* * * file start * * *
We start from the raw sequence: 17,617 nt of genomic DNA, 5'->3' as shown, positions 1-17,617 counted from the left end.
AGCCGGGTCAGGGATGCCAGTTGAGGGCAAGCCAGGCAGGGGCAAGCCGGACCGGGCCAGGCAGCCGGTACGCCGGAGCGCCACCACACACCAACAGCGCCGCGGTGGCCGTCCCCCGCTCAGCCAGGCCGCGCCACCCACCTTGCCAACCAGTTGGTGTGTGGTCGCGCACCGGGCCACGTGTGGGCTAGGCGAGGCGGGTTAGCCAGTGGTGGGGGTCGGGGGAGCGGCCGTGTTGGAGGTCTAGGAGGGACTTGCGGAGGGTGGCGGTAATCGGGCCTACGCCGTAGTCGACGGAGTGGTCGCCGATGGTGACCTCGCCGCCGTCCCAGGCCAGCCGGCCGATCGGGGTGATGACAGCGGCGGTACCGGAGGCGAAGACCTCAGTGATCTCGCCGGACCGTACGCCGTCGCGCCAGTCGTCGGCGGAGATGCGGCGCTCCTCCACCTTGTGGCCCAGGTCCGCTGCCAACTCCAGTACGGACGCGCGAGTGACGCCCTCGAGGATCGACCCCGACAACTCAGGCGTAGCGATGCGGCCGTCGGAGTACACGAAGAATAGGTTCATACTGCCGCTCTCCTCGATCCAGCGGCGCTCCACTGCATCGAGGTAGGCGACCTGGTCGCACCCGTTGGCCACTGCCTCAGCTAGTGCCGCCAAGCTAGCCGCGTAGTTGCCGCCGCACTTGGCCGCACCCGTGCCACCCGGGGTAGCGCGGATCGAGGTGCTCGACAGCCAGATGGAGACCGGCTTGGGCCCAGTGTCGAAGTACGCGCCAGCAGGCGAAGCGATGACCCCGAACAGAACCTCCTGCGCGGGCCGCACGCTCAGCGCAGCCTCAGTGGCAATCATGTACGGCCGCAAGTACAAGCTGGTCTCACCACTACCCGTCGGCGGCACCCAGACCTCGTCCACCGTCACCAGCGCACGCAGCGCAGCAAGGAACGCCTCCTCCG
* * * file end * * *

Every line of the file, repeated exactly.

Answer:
We start from the raw sequence: 17,617 nt of genomic DNA, 5'->3' as shown, positions 1-17,617 counted from the left end.
AGCCGGGTCAGGGATGCCAGTTGAGGGCAAGCCAGGCAGGGGCAAGCCGGACCGGGCCAGGCAGCCGGTACGCCGGAGCGCCACCACACACCAACAGCGCCGCGGTGGCCGTCCCCCGCTCAGCCAGGCCGCGCCACCCACCTTGCCAACCAGTTGGTGTGTGGTCGCGCACCGGGCCACGTGTGGGCTAGGCGAGGCGGGTTAGCCAGTGGTGGGGGTCGGGGGAGCGGCCGTGTTGGAGGTCTAGGAGGGACTTGCGGAGGGTGGCGGTAATCGGGCCTACGCCGTAGTCGACGGAGTGGTCGCCGATGGTGACCTCGCCGCCGTCCCAGGCCAGCCGGCCGATCGGGGTGATGACAGCGGCGGTACCGGAGGCGAAGACCTCAGTGATCTCGCCGGACCGTACGCCGTCGCGCCAGTCGTCGGCGGAGATGCGGCGCTCCTCCACCTTGTGGCCCAGGTCCGCTGCCAACTCCAGTACGGACGCGCGAGTGACGCCCTCGAGGATCGACCCCGACAACTCAGGCGTAGCGATGCGGCCGTCGGAGTACACGAAGAATAGGTTCATACTGCCGCTCTCCTCGATCCAGCGGCGCTCCACTGCATCGAGGTAGGCGACCTGGTCGCACCCGTTGGCCACTGCCTCAGCTAGTGCCGCCAAGCTAGCCGCGTAGTTGCCGCCGCACTTGGCCGCACCCGTGCCACCCGGGGTAGCGCGGATCGAGGTGCTCGACAGCCAGATGGAGACCGGCTTGGGCCCAGTGTCGAAGTACGCGCCAGCAGGCGAAGCGATGACCCCGAACAGAACCTCCTGCGCGGGCCGCACGCTCAGCGCAGCCTCAGTGGCAATCATGTACGGCCGCAAGTACAAGCTGGTCTCACCACTACCCGTCGGCGGCACCCAGACCTCGTCCACCGTCACCAGCGCACGCAGCGCAGCAAGGAACGCCTCCTCCG